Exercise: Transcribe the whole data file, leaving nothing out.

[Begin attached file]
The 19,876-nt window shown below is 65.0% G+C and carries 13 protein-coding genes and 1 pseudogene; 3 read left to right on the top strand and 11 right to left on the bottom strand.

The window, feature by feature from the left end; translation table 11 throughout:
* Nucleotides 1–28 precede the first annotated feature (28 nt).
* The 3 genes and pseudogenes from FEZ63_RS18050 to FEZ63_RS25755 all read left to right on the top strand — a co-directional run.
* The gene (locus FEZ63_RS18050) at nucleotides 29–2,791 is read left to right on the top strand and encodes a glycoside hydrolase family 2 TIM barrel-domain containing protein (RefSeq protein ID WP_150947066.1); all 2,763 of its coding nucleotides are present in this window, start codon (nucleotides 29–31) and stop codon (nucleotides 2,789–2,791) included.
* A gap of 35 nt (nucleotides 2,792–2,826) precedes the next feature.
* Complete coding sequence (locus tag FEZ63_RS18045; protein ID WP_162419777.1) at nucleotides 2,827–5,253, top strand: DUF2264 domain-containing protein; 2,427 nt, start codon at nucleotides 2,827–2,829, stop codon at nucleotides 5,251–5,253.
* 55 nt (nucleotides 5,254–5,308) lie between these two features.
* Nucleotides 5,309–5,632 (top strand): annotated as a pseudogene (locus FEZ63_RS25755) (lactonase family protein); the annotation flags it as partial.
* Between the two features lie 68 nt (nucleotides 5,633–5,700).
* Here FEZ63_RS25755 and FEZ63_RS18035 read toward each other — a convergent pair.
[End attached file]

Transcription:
The 19,876-nt window shown below is 65.0% G+C and carries 13 protein-coding genes and 1 pseudogene; 3 read left to right on the top strand and 11 right to left on the bottom strand.

The window, feature by feature from the left end; translation table 11 throughout:
* Nucleotides 1–28 precede the first annotated feature (28 nt).
* The 3 genes and pseudogenes from FEZ63_RS18050 to FEZ63_RS25755 all read left to right on the top strand — a co-directional run.
* The gene (locus FEZ63_RS18050) at nucleotides 29–2,791 is read left to right on the top strand and encodes a glycoside hydrolase family 2 TIM barrel-domain containing protein (RefSeq protein ID WP_150947066.1); all 2,763 of its coding nucleotides are present in this window, start codon (nucleotides 29–31) and stop codon (nucleotides 2,789–2,791) included.
* A gap of 35 nt (nucleotides 2,792–2,826) precedes the next feature.
* Complete coding sequence (locus tag FEZ63_RS18045; protein ID WP_162419777.1) at nucleotides 2,827–5,253, top strand: DUF2264 domain-containing protein; 2,427 nt, start codon at nucleotides 2,827–2,829, stop codon at nucleotides 5,251–5,253.
* 55 nt (nucleotides 5,254–5,308) lie between these two features.
* Nucleotides 5,309–5,632 (top strand): annotated as a pseudogene (locus FEZ63_RS25755) (lactonase family protein); the annotation flags it as partial.
* Between the two features lie 68 nt (nucleotides 5,633–5,700).
* Here FEZ63_RS25755 and FEZ63_RS18035 read toward each other — a convergent pair.